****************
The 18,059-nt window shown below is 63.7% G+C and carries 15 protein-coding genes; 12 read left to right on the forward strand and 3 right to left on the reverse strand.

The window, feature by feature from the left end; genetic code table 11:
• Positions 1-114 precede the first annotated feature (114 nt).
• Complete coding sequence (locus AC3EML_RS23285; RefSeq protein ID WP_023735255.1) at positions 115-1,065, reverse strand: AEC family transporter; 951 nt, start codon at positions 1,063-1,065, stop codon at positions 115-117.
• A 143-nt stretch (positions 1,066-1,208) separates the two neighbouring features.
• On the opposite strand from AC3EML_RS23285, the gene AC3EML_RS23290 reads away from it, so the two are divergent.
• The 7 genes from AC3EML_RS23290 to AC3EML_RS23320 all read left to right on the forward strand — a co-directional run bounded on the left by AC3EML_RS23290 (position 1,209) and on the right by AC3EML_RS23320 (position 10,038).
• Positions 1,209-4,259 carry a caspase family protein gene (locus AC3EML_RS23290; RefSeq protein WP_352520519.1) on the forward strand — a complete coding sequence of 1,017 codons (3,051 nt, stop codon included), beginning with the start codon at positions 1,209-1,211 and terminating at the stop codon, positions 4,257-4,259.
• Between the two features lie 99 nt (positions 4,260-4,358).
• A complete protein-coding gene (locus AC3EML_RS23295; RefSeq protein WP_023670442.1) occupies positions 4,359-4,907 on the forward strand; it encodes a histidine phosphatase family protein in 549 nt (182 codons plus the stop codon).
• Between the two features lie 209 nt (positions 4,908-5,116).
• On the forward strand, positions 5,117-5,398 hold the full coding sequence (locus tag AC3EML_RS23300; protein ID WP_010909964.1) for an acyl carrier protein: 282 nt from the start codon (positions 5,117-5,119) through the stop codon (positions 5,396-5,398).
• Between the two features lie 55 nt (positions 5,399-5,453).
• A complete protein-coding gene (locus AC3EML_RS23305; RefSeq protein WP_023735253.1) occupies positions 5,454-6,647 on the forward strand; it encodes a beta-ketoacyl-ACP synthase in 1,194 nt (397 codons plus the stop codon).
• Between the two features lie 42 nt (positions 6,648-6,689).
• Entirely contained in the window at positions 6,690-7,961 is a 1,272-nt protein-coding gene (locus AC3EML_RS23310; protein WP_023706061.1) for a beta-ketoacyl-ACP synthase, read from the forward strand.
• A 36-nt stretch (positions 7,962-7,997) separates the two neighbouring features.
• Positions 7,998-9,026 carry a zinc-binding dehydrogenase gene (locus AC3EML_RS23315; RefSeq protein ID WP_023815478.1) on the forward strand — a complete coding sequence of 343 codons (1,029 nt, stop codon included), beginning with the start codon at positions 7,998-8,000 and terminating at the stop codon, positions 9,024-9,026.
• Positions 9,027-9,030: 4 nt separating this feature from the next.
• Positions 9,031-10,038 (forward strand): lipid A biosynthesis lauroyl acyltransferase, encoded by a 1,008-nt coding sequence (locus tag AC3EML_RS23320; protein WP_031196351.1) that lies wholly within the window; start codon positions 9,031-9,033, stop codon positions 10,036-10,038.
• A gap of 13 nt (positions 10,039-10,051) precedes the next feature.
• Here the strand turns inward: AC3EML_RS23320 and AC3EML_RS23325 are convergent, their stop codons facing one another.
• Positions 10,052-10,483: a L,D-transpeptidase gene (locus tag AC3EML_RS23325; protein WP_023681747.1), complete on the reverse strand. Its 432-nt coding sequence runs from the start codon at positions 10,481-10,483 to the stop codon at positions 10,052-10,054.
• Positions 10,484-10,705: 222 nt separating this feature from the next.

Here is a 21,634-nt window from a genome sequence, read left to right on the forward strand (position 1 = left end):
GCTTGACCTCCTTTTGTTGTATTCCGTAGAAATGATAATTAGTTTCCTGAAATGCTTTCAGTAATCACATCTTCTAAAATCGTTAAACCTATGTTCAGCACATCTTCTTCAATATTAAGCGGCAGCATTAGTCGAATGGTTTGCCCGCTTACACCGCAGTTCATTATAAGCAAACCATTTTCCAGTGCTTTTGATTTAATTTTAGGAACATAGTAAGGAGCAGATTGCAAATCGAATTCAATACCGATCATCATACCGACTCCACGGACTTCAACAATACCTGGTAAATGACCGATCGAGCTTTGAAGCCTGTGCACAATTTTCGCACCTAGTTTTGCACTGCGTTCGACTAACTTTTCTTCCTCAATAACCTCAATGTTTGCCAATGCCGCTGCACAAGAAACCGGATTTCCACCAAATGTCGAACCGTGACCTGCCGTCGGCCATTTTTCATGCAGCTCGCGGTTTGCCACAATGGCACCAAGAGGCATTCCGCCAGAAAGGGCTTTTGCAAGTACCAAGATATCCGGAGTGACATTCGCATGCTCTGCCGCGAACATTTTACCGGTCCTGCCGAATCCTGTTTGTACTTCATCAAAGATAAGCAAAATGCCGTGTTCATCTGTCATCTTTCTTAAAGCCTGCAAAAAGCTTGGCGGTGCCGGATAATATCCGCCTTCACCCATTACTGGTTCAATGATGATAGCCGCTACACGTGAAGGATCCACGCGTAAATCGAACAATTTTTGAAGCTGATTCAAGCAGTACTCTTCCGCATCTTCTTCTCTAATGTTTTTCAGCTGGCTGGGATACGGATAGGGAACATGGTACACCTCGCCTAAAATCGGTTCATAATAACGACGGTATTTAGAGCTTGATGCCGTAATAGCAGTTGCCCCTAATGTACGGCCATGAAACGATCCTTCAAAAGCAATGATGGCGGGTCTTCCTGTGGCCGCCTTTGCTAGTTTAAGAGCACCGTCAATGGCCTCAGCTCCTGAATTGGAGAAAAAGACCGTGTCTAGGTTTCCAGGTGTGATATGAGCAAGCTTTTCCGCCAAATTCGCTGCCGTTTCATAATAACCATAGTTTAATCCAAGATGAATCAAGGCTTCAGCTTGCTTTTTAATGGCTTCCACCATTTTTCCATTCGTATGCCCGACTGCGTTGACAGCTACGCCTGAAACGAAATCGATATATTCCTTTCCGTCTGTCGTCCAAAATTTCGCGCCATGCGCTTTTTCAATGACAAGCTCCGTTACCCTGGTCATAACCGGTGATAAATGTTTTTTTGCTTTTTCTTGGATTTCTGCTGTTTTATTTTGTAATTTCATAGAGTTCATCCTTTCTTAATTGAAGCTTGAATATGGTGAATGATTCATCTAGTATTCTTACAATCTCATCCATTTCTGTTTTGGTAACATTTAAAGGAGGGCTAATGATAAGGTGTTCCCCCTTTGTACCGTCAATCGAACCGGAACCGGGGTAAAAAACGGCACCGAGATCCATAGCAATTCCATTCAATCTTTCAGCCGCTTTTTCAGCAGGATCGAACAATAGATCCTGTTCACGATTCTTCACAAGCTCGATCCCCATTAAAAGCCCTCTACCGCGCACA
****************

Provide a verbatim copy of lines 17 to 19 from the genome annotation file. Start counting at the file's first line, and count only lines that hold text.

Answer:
• A 36-nt stretch (positions 7,962-7,997) separates the two neighbouring features.
• Positions 7,998-9,026 carry a zinc-binding dehydrogenase gene (locus AC3EML_RS23315; RefSeq protein ID WP_023815478.1) on the forward strand — a complete coding sequence of 343 codons (1,029 nt, stop codon included), beginning with the start codon at positions 7,998-8,000 and terminating at the stop codon, positions 9,024-9,026.
• Positions 9,027-9,030: 4 nt separating this feature from the next.